Washington's Farewell Address: 1796
Page 1:  Plan for retirement

Friends and Citizens:

The period for a new election of a citizen to administer the executive government of the United States being not
far distant, and the time actually arrived when your thoughts must be employed in designating the person who is
to be clothed with that important trust, it appears to me proper, especially as it may conduce to a more distinct
expression of the public voice, that I should now apprise you of the resolution I have formed, to decline being
considered among the number of those out of whom a choice is to be made.  I beg you, at the same time, to do
me the justice to be assured that this resolution has not been taken without a strict regard to all the
considerations appertaining to the relation which binds a dutiful citizen to his country; and that in withdrawing the
tender of service, which silence in my situation might imply, I am influenced by no diminution of zeal for your
future interest, no deficiency of grateful respect for your past kindness, but am supported by a full conviction that
the step is compatible with both.

The acceptance of, and continuance hitherto in, the office to which your suffrages have twice called me have
been a uniform sacrifice of inclination to the opinion of duty and to a deference for what appeared to be your
desire. I constantly hoped that it would have been much earlier in my power, consistently with motives which I was
not at liberty to disregard, to return to that retirement from which I had been reluctantly drawn. The strength of my
inclination to do this, previous to the last election, had even led to the preparation of an address to declare it to
you; but mature reflection on the then perplexed and critical posture of our affairs with foreign nations, and the
unanimous advice of persons entitled to my confidence, impelled me to abandon the idea.

I rejoice that the state of your concerns, external as well as internal, no longer renders the pursuit of inclination
incompatible with the sentiment of duty or propriety, and am persuaded, whatever partiality may be retained for
my services, that, in the present circumstances of our country, you will not disapprove my determination to retire.
The impressions with which I first undertook the arduous trust were explained on the proper occasion. In the
discharge of this trust, I will only say that I have, with good intentions, contributed towards the organization and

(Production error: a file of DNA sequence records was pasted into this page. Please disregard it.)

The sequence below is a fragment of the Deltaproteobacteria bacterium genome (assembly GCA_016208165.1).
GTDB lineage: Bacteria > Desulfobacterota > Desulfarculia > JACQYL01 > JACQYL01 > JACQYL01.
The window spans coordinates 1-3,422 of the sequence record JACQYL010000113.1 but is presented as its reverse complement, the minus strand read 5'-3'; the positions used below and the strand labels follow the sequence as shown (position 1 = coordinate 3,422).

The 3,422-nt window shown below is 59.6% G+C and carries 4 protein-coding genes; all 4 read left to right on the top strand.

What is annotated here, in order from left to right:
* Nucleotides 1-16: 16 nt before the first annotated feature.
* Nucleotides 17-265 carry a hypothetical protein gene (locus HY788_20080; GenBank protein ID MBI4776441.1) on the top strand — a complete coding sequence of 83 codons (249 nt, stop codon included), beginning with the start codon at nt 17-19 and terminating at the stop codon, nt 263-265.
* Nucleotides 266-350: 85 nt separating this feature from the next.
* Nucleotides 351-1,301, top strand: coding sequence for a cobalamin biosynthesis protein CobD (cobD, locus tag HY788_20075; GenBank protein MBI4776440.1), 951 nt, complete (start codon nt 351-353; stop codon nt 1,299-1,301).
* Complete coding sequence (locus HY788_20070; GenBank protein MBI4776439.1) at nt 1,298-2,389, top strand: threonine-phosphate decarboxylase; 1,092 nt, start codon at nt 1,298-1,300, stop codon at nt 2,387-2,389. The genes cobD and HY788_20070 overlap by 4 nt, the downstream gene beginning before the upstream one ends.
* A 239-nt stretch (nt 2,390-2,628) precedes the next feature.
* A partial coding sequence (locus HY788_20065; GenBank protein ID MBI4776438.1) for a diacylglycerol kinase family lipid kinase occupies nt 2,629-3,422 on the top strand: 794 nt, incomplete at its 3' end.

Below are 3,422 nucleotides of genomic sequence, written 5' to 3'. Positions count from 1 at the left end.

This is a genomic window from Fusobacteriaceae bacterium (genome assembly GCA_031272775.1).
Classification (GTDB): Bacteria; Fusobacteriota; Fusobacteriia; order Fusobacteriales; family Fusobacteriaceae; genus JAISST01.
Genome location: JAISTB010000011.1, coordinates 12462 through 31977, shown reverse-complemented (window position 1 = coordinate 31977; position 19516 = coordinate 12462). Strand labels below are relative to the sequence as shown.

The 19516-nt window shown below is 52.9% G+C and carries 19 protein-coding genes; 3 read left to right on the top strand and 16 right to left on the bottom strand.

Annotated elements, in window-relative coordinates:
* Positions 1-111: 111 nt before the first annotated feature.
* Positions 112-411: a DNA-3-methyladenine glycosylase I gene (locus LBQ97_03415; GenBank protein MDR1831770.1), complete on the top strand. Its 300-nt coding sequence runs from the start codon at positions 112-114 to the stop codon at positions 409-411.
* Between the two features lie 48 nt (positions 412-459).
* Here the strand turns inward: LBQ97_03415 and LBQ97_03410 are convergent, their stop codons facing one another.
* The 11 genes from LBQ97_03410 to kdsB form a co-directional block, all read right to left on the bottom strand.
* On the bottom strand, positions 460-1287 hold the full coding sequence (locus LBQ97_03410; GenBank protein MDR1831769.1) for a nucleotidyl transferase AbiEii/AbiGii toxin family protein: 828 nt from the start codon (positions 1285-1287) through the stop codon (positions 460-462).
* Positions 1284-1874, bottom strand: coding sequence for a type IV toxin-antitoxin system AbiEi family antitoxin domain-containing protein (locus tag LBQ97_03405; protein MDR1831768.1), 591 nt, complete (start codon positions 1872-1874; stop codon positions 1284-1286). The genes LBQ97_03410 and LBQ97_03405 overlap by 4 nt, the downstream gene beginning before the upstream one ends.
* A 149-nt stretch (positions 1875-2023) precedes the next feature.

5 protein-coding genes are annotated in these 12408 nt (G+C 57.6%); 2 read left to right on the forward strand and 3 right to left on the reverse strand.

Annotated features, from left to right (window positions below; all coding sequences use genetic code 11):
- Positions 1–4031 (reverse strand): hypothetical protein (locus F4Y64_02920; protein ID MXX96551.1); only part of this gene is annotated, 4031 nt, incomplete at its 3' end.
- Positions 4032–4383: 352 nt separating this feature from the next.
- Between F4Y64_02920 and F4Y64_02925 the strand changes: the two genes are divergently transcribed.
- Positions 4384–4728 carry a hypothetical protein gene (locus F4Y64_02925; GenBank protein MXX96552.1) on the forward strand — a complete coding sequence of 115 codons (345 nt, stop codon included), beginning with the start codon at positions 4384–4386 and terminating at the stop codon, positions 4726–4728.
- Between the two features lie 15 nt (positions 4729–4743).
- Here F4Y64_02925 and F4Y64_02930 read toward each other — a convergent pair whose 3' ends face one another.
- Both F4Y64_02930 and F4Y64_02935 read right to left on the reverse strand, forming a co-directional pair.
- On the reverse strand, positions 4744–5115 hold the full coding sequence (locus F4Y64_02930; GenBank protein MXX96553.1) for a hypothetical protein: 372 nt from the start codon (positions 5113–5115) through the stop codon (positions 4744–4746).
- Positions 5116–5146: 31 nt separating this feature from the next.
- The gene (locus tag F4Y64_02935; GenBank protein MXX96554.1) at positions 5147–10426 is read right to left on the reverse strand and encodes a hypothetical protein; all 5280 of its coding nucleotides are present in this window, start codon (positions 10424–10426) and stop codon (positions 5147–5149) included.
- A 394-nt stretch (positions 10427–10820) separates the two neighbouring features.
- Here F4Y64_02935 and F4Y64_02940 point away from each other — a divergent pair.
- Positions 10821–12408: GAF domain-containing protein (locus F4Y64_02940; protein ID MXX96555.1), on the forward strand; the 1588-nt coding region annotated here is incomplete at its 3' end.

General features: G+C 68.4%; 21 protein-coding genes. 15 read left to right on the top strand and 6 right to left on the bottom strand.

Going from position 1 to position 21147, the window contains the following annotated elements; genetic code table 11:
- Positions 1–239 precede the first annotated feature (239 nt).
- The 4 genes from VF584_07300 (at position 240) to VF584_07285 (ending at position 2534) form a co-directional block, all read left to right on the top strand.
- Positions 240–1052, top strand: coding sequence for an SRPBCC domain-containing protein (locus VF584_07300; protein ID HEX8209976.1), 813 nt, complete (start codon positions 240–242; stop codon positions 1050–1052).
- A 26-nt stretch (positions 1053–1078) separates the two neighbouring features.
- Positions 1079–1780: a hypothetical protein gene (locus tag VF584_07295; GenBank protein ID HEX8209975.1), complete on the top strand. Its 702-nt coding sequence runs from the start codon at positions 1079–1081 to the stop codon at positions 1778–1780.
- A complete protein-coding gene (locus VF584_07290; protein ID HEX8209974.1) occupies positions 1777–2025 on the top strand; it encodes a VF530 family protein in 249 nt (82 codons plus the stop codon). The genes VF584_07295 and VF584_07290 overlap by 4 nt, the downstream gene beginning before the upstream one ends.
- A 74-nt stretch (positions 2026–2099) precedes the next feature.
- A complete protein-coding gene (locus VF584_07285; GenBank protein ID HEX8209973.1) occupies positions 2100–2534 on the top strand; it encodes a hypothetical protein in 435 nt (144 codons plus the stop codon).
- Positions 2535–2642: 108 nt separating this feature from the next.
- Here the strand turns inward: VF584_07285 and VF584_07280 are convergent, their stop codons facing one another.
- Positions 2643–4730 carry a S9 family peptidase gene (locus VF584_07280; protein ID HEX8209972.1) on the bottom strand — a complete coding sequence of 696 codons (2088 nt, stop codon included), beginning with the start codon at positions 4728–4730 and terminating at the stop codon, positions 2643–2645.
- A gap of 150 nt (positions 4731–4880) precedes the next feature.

administration of the government the best exertions of which a very fallible judgment was capable. Not
unconscious in the outset of the inferiority of my qualifications, experience in my own eyes, perhaps still more in
the eyes of others, has strengthened the motives to diffidence of myself; and every day the increasing weight of
years admonishes me more and more that the shade of retirement is as necessary to me as it will be welcome.
Satisfied that if any circumstances have given peculiar value to my services, they were temporary, I have the
consolation to believe that, while choice and prudence invite me to quit the political scene, patriotism does not
forbid it.

In looking forward to the moment which is intended to terminate the career of my public life, my feelings do not
permit me to suspend the deep acknowledgment of that debt of gratitude which I owe to my beloved country for
the many honors it has conferred upon me; still more for the steadfast confidence with which it has supported me;
and for the opportunities I have thence enjoyed of manifesting my inviolable attachment, by services faithful and
persevering, though in usefulness unequal to my zeal. If benefits have resulted to our country from these
services, let it always be remembered to your praise, and as an instructive example in our annals, that under
circumstances in which the passions, agitated in every direction, were liable to mislead, amidst appearances
sometimes dubious, vicissitudes of fortune often discouraging, in situations in which not unfrequently want of
success has countenanced the spirit of criticism, the constancy of your support was the essential prop of the
efforts, and a guarantee of the plans by which they were effected. Profoundly penetrated with this idea, I shall
carry it with me to my grave, as a strong incitement to unceasing vows that heaven may continue to you the
choicest tokens of its beneficence; that your union and brotherly affection may be perpetual; that the free
Constitution, which is the work of your hands, may be sacredly maintained; that its administration in every
department may be stamped with wisdom and virtue; that, in fine, the happiness of the people of these States,
under the auspices of liberty, may be made complete by so careful a preservation and so prudent a use of this
blessing as will acquire to them the glory of recommending it to the applause, the affection, and adoption of every
nation which is yet a stranger to it.
Page 2: On Unity
Page 1: Retirement
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